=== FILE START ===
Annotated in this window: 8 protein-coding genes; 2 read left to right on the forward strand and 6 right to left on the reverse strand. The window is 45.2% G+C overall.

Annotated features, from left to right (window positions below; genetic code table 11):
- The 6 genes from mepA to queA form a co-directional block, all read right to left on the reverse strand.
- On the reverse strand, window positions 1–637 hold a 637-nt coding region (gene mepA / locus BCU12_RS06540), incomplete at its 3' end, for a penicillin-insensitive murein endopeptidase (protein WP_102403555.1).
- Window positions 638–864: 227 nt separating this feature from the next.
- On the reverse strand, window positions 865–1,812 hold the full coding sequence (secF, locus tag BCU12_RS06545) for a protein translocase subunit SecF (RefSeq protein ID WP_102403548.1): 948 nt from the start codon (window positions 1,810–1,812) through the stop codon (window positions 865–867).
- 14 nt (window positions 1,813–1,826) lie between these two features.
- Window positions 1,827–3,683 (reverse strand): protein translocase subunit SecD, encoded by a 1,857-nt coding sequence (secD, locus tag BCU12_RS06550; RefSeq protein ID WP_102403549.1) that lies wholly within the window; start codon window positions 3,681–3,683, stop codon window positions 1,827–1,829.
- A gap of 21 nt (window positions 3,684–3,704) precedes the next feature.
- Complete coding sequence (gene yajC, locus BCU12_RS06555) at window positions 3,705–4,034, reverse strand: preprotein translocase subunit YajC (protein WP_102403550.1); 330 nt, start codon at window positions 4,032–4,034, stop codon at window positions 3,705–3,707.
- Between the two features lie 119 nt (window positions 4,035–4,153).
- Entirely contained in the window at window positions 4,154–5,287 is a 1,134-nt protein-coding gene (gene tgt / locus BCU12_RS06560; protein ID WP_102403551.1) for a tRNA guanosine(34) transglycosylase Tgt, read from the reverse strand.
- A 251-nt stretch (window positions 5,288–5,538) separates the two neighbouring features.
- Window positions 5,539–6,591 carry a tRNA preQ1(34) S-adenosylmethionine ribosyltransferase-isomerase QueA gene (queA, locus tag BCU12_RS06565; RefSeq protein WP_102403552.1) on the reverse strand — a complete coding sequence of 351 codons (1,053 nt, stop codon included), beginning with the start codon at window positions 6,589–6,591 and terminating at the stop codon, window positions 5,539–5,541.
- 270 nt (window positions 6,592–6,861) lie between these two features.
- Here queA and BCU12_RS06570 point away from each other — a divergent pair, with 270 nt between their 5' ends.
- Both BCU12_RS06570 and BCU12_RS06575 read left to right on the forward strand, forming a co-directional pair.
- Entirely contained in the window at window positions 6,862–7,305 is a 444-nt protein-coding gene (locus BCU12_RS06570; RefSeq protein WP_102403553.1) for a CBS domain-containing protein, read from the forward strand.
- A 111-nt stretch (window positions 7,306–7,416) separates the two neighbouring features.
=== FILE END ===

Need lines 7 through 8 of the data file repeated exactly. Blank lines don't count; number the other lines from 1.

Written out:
- 14 nt (window positions 1,813–1,826) lie between these two features.
- Window positions 1,827–3,683 (reverse strand): protein translocase subunit SecD, encoded by a 1,857-nt coding sequence (secD, locus tag BCU12_RS06550; RefSeq protein ID WP_102403549.1) that lies wholly within the window; start codon window positions 3,681–3,683, stop codon window positions 1,827–1,829.